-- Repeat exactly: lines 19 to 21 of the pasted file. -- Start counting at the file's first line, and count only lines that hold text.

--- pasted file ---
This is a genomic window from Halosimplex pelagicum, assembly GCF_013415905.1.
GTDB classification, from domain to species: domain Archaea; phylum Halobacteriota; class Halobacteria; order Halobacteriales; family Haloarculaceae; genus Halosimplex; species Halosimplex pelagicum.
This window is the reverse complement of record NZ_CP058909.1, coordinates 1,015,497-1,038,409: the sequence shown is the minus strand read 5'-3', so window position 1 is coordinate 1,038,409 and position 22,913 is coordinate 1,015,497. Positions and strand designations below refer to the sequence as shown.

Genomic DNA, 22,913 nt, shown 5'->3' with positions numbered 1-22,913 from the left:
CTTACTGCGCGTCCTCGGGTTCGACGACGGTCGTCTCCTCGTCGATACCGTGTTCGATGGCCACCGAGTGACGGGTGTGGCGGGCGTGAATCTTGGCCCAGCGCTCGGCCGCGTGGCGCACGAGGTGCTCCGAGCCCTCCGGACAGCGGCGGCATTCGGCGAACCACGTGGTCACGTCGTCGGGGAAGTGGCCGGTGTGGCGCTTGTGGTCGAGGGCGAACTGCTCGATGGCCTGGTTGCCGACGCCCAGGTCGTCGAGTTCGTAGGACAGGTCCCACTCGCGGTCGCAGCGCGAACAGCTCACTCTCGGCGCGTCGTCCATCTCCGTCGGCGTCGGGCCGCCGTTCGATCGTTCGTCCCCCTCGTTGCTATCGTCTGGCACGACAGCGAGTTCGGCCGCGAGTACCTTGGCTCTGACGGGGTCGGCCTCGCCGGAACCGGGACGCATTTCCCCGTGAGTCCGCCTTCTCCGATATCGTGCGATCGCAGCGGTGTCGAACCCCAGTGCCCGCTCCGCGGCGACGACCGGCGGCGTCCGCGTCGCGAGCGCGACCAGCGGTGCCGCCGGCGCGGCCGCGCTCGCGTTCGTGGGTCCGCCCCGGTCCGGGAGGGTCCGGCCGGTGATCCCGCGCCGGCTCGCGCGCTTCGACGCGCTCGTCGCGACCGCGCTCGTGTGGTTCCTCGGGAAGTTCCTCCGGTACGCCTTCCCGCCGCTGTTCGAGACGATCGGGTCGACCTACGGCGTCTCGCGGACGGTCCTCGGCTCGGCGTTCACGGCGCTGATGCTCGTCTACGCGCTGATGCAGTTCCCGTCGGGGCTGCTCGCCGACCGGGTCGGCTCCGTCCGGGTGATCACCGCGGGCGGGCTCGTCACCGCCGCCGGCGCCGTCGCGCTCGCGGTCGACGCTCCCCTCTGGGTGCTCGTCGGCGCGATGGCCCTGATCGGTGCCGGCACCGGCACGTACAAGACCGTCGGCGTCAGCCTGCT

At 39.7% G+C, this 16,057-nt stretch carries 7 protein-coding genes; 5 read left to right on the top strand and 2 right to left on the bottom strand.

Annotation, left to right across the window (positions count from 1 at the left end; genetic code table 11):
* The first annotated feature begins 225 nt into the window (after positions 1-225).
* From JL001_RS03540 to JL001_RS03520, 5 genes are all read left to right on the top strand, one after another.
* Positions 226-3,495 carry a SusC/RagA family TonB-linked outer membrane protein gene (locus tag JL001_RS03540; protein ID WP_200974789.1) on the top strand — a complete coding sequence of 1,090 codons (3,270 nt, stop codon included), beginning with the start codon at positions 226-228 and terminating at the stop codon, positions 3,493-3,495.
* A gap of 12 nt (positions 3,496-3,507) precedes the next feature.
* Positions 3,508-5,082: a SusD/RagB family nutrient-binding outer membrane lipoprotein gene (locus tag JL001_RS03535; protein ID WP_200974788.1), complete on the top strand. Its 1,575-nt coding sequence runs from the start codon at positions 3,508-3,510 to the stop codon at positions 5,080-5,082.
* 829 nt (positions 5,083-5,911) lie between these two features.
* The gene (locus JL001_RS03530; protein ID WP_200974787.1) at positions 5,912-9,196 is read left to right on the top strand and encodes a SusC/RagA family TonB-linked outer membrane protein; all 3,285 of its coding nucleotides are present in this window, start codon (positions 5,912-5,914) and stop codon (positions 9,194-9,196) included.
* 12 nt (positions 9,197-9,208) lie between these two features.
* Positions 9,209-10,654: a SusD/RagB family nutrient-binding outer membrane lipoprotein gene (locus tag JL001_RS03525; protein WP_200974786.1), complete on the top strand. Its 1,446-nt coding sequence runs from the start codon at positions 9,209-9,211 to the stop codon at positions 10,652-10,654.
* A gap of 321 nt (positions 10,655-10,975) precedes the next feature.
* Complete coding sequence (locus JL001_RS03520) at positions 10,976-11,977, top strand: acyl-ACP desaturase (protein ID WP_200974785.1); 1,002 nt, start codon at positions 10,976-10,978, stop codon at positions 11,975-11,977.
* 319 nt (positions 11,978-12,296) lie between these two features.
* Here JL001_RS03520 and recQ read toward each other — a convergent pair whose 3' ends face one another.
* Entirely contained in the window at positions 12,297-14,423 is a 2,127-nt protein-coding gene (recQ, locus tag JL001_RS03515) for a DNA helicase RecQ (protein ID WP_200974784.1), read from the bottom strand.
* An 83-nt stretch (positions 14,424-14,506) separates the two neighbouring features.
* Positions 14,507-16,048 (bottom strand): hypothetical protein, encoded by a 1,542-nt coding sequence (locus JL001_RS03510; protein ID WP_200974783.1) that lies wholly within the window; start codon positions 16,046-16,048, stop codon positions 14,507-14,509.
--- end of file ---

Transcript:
* 319 nt (positions 11,978-12,296) lie between these two features.
* Here JL001_RS03520 and recQ read toward each other — a convergent pair whose 3' ends face one another.
* Entirely contained in the window at positions 12,297-14,423 is a 2,127-nt protein-coding gene (recQ, locus tag JL001_RS03515) for a DNA helicase RecQ (protein ID WP_200974784.1), read from the bottom strand.